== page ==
Fortunately, this is not such a book. The author goes at the question in a roundabout way, examining apocryphal plays which may have been written by the young Shakespeare. If they were, why were they so clumsy and how did Shakespeare get so good in only a few years?

Furthermore, why were some of his contemporaries so hostile to him in print? There seem to be quite a few snarky, encoded references to Shakespeare as a plagiarist and some hints that Thomas Sackville did write the better plays, with W.S. as a front man to protect his position in court.

The problem is that this indirect evidence, which is so indirect that it might not be evidence at all, cannot prove anything. There are apparently 2 more volumes projected and I would like to read them, but piling up more indirect evidence still would not decide anything.

What would be required to reach any conclusions would be a stylometric analysis of Sackville's known works versus the Shakespeare plays. If such an analysis confirms the thesis of this book, I will give it more stars. If it shows the thesis is untenable, fewer stars.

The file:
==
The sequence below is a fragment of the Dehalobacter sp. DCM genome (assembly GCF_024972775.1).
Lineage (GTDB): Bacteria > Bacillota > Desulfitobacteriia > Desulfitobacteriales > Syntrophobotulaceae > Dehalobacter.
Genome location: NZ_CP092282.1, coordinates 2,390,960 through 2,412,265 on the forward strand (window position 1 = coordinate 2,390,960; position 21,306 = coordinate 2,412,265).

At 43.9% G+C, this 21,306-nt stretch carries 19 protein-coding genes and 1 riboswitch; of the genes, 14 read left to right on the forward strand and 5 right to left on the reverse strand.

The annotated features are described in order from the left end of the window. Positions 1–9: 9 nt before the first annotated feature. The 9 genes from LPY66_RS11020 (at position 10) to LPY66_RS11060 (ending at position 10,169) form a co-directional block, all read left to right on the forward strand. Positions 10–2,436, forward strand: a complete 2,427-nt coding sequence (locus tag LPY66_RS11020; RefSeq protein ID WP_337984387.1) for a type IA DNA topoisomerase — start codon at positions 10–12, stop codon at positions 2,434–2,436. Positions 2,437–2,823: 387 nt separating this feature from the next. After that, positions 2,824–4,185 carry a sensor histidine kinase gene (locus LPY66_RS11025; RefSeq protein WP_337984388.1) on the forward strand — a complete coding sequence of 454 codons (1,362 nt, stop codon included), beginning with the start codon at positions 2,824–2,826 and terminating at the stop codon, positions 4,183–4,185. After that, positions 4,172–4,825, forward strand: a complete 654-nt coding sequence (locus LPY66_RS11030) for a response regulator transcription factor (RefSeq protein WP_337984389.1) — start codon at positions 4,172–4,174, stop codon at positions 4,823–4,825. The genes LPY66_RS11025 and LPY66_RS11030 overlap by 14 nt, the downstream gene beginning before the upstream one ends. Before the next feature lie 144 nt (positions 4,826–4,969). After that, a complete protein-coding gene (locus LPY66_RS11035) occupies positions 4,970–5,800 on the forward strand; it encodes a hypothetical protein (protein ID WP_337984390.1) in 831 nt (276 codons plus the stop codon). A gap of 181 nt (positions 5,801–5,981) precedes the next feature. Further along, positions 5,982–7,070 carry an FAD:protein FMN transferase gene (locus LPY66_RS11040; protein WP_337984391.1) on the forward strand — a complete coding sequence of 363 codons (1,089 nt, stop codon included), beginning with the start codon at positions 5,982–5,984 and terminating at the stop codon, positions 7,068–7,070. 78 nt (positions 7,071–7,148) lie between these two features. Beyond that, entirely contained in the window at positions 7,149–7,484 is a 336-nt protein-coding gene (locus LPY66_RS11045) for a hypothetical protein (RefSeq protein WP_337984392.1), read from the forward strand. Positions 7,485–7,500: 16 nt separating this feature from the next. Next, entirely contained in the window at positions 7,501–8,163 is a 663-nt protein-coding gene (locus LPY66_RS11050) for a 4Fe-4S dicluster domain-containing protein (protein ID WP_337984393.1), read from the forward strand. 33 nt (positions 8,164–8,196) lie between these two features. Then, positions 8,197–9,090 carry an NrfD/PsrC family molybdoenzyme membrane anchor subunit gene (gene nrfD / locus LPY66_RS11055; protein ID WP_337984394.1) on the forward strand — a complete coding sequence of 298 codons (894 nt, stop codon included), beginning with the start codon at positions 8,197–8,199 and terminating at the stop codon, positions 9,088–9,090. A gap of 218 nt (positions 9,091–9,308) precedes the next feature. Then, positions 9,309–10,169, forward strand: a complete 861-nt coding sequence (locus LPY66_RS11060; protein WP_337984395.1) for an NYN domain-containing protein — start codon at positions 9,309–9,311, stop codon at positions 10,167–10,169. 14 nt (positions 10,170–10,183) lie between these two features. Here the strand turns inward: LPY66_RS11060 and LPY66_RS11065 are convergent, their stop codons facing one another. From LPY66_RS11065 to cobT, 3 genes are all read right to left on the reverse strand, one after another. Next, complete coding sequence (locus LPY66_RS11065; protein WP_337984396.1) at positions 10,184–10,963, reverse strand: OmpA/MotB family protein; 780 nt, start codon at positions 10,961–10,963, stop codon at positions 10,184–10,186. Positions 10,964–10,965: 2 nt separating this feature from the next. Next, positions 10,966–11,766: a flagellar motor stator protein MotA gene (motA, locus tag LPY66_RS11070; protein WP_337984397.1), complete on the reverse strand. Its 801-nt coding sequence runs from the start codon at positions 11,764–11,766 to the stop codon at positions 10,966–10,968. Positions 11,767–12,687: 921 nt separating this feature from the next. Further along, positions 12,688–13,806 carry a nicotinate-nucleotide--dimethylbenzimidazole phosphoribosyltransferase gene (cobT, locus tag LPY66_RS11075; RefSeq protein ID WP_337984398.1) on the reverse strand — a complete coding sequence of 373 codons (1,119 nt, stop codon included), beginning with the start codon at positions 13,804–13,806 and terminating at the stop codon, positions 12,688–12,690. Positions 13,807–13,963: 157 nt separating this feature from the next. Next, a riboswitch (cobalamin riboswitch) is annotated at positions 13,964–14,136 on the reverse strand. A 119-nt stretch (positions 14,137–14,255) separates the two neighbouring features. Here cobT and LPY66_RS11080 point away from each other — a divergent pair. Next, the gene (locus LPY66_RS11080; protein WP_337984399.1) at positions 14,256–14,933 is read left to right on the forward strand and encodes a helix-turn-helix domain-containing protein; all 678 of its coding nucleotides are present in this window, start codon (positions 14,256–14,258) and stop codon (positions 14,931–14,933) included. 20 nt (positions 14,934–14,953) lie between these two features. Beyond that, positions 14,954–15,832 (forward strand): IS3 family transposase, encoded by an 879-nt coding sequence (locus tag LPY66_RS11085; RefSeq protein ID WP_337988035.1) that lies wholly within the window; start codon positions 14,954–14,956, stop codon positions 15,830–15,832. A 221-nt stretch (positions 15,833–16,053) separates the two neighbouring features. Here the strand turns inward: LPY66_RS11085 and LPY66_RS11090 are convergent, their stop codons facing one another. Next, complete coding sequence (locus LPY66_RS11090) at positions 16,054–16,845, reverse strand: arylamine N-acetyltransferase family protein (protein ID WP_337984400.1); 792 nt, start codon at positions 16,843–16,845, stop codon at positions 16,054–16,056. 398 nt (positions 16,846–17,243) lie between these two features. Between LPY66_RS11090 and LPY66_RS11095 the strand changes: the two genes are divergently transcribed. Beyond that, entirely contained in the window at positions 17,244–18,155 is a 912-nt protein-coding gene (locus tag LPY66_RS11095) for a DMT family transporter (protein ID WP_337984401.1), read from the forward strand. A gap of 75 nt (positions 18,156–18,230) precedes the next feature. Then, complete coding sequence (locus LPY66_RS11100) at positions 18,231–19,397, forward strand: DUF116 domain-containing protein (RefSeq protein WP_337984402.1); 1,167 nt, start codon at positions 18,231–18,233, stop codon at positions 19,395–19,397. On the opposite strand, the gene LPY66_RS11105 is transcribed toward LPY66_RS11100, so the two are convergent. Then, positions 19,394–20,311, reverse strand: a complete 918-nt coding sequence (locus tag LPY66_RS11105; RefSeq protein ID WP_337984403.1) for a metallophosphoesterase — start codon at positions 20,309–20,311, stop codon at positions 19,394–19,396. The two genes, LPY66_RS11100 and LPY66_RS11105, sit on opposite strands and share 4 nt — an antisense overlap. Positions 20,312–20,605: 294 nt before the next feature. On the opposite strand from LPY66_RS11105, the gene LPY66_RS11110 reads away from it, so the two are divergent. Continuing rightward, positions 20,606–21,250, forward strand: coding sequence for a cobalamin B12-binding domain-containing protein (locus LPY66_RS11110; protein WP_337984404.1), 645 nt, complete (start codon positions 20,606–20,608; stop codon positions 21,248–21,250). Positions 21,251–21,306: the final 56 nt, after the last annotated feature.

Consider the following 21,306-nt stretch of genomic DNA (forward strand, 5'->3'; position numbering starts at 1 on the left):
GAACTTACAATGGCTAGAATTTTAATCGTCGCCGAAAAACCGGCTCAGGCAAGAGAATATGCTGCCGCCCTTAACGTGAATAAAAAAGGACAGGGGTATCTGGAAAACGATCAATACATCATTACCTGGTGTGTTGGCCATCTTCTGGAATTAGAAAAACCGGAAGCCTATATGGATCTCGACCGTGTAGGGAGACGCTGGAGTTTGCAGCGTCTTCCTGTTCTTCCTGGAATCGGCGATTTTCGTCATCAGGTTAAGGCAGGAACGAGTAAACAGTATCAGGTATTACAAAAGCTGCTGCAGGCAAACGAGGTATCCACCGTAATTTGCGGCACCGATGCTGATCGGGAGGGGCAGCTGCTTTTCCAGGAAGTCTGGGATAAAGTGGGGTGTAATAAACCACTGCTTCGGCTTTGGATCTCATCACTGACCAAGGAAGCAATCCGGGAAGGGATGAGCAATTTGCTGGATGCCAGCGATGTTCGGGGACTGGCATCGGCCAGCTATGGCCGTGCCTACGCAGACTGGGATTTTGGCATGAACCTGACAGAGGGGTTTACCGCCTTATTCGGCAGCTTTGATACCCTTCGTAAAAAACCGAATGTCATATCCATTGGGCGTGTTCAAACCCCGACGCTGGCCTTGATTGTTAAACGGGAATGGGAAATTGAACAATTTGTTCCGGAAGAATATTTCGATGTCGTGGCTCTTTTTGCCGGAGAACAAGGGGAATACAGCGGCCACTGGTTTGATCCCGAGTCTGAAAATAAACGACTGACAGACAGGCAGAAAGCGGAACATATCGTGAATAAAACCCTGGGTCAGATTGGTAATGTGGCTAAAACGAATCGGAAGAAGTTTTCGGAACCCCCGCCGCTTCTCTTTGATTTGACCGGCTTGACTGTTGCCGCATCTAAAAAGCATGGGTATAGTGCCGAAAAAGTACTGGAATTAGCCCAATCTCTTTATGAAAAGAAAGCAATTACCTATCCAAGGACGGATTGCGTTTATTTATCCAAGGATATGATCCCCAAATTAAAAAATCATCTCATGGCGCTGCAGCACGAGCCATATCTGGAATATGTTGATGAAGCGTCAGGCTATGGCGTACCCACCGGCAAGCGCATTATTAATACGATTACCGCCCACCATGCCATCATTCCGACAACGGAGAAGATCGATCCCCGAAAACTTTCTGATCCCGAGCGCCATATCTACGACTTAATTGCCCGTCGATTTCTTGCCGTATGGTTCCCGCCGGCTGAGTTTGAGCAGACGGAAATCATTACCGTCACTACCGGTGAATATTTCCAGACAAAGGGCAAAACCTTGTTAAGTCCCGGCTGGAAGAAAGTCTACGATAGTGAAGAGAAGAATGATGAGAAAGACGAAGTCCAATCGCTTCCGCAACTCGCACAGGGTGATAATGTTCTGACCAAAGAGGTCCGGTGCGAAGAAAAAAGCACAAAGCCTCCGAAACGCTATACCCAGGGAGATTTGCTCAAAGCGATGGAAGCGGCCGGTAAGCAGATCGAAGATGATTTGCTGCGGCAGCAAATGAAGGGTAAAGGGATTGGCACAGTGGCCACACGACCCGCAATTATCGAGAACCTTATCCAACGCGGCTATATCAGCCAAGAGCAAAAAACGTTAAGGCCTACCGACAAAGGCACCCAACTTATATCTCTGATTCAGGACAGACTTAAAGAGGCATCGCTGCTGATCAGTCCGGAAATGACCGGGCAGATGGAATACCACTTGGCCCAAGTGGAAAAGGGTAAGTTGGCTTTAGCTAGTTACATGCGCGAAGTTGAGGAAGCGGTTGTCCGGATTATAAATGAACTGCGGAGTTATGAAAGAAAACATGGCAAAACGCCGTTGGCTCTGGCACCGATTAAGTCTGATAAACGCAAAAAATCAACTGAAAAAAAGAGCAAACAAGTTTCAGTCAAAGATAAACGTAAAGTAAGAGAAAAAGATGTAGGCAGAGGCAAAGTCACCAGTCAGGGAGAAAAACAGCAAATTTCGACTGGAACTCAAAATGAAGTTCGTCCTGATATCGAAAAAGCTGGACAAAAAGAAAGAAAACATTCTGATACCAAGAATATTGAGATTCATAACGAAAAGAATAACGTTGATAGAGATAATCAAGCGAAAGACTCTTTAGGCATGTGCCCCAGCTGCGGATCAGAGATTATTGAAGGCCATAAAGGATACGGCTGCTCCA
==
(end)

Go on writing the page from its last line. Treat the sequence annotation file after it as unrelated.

Of course, the issue could also be decided if someone finds a holograph of Hamlet in Sackville's hand with a letter from Shakespeare thanking him for the play

Barring one of these two means of deciding, the issue remains unresolved for me. What I do know is that this book surprised me by making the question of authorship of the Shakespeare plays respectable, in my opinion, for the first time.

Correction: the author is planning one more book on this topic, not two as I mistakenly stated.

Added 2012-08-28:

In order to post this review in a timely manner, I wrote it after reading less than half the book.

Now that I have finished it, a couple of items seem particularly important.

First, The Tempest may draw on multiple shipwreck narratives, so it is not entirely dependent on the news of from the Bermudas in 1611. That means that it may have been written as early as 1608, while Sackville was still alive.

Second, the contents of the wills of the two authors. Shakespeare's will is the work of a petty, small-minded, vindictive man. Sackville's will shows him to have been a great-hearted Shakespearean figure.